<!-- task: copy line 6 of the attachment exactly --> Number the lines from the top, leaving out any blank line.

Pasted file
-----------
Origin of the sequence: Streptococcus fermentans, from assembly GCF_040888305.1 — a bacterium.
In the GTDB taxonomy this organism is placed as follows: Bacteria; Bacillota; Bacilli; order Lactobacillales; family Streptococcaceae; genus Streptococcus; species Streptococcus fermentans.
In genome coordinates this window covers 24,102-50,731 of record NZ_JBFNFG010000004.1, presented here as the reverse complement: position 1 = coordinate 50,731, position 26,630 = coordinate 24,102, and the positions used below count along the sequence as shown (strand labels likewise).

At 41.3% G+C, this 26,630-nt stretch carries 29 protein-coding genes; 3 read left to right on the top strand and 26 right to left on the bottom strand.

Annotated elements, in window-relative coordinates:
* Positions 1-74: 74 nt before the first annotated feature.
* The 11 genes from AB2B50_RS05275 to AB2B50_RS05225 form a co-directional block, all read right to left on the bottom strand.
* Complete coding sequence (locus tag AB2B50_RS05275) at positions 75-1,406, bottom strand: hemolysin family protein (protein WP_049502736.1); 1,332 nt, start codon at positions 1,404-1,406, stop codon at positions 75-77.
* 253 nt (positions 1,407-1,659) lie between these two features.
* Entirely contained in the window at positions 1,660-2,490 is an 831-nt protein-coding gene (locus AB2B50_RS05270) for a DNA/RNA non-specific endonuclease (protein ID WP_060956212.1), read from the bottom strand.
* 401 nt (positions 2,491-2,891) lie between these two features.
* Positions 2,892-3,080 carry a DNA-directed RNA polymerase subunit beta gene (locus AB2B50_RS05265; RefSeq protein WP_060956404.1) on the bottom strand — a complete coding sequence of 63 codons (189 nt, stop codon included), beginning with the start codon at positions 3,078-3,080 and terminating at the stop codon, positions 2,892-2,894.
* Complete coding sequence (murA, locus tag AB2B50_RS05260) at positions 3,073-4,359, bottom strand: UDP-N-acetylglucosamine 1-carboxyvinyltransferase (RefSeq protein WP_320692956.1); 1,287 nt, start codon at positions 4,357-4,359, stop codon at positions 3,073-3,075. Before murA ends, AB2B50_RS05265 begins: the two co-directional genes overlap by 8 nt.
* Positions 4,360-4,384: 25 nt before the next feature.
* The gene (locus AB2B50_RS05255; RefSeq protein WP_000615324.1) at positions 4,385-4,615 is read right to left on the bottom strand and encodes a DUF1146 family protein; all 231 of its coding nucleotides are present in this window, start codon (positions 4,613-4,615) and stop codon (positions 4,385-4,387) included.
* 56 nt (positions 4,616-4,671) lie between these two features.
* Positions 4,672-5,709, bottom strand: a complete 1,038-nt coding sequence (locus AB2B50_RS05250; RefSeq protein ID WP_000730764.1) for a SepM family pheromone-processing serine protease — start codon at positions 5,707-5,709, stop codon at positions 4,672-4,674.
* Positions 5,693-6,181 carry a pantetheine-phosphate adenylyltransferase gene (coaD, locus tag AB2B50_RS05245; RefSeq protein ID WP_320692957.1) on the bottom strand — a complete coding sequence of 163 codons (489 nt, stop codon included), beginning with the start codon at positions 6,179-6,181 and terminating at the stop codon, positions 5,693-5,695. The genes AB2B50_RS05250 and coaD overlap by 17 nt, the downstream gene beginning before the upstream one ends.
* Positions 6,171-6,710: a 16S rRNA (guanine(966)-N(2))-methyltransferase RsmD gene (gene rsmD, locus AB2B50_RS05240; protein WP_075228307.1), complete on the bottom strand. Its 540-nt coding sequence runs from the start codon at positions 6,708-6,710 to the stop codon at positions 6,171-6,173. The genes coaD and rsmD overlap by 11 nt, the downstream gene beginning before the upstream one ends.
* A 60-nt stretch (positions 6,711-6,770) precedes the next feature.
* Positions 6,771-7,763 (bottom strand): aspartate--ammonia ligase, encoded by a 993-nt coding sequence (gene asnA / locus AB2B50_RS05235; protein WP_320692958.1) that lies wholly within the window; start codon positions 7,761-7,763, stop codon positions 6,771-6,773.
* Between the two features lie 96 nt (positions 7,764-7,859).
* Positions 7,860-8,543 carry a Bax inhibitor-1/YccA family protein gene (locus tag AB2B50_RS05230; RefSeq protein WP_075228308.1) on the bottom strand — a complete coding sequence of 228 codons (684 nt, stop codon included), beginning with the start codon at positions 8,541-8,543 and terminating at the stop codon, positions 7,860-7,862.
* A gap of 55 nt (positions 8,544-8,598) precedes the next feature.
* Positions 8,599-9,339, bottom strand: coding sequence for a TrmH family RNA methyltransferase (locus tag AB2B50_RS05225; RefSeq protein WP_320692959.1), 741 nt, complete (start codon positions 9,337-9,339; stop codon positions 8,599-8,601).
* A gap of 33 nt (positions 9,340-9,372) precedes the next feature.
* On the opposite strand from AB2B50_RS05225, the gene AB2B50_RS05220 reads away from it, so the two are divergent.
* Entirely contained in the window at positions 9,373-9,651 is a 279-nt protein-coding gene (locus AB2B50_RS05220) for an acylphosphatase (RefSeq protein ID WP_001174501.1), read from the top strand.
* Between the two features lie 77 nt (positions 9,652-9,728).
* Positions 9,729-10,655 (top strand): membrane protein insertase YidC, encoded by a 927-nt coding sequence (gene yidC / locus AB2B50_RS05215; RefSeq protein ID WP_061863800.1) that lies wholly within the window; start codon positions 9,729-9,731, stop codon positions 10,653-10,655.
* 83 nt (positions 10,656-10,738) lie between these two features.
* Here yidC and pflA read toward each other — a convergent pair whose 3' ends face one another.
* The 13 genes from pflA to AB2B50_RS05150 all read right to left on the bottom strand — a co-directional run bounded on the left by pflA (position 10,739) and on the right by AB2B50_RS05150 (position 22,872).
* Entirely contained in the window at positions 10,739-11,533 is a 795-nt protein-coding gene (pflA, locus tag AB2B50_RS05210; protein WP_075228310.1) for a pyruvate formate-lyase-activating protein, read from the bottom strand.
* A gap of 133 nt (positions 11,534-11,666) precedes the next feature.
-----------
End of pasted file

* Positions 1-74: 74 nt before the first annotated feature.